In Moral Economies of Corruption, Steven Pierce posits an original theory of state formation in the Federal Republic of Nigeria. The discourse on corruption pertains to the ethics of bureaucratic culture: how ethics both sanction and interact with constituted civic orders in Western Africa. The term is premised on a presumed universal ethics, the contravention of which only individual actors and cultures bear responsibility. The bureaucratic norms of the Westphalian nation-state developed out of centuries of European moral and ecclesiastical negotiations of the Family of Nations. The Berlin Conference of 1884–85 established in international law a bureaucratic framework for the establishment of African states implicated in Westphalian bureaucratic norms. Following independence, Pierce argues, Nigeria betrayed “international norms” as it became associated with profound bureaucratic malfeasance due to the irreconciliation of its ethnic “heterogeneous components” with the federal bureaucracy (7–8).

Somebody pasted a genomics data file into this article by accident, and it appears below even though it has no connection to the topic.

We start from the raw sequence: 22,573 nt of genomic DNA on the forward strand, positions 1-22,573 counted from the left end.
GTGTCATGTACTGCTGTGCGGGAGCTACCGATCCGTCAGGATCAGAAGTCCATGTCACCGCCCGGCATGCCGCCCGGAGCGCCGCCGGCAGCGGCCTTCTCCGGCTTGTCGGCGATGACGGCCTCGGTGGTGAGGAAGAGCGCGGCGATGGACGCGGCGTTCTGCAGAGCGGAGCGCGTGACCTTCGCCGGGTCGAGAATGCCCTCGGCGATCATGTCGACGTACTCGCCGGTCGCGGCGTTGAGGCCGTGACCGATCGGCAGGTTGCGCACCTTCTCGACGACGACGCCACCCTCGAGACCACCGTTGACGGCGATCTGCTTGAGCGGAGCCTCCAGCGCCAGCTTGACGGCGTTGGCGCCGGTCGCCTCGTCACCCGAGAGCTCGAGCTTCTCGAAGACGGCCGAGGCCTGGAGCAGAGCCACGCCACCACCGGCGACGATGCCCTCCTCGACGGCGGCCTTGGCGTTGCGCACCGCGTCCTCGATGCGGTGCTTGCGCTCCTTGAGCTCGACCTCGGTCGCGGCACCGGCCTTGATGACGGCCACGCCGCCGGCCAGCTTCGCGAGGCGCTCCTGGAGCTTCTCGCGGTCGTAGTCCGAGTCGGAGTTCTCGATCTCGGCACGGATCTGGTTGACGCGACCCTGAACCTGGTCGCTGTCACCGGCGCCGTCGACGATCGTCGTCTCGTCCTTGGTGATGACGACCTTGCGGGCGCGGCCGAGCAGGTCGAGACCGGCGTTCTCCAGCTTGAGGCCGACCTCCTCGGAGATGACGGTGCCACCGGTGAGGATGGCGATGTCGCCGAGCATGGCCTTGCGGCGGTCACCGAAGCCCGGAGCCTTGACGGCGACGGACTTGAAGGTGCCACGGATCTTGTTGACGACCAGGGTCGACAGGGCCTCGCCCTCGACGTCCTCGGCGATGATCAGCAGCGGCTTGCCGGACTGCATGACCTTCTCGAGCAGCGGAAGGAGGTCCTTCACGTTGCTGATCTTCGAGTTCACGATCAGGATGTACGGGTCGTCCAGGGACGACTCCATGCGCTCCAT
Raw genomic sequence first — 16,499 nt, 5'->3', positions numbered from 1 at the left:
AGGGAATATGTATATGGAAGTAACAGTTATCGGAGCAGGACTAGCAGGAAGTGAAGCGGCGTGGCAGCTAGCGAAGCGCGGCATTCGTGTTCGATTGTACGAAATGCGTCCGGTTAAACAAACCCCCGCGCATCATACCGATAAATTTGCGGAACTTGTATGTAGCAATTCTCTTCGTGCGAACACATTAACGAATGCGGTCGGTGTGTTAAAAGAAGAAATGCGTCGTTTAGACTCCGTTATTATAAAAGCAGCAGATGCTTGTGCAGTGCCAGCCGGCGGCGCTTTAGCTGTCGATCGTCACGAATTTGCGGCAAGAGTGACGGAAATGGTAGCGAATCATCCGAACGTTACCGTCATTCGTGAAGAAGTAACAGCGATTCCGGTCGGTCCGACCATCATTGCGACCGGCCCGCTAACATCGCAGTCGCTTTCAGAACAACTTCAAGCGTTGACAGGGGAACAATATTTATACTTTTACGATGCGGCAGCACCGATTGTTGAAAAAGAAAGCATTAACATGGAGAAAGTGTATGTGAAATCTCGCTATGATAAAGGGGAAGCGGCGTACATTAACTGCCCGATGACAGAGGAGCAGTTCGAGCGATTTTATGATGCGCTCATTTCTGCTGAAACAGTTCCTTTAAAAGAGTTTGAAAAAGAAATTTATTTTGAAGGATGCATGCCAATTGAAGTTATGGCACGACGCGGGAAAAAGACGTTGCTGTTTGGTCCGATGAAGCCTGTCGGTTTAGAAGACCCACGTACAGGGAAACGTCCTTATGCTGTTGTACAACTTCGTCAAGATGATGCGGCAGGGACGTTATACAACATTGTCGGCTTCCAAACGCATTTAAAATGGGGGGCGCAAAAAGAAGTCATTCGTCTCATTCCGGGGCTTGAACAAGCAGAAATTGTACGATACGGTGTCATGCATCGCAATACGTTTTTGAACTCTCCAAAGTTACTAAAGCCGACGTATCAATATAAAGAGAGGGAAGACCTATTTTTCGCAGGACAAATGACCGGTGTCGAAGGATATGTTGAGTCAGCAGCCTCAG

Nigeria is a federation of thirty-six states and numerous ethnic groups...

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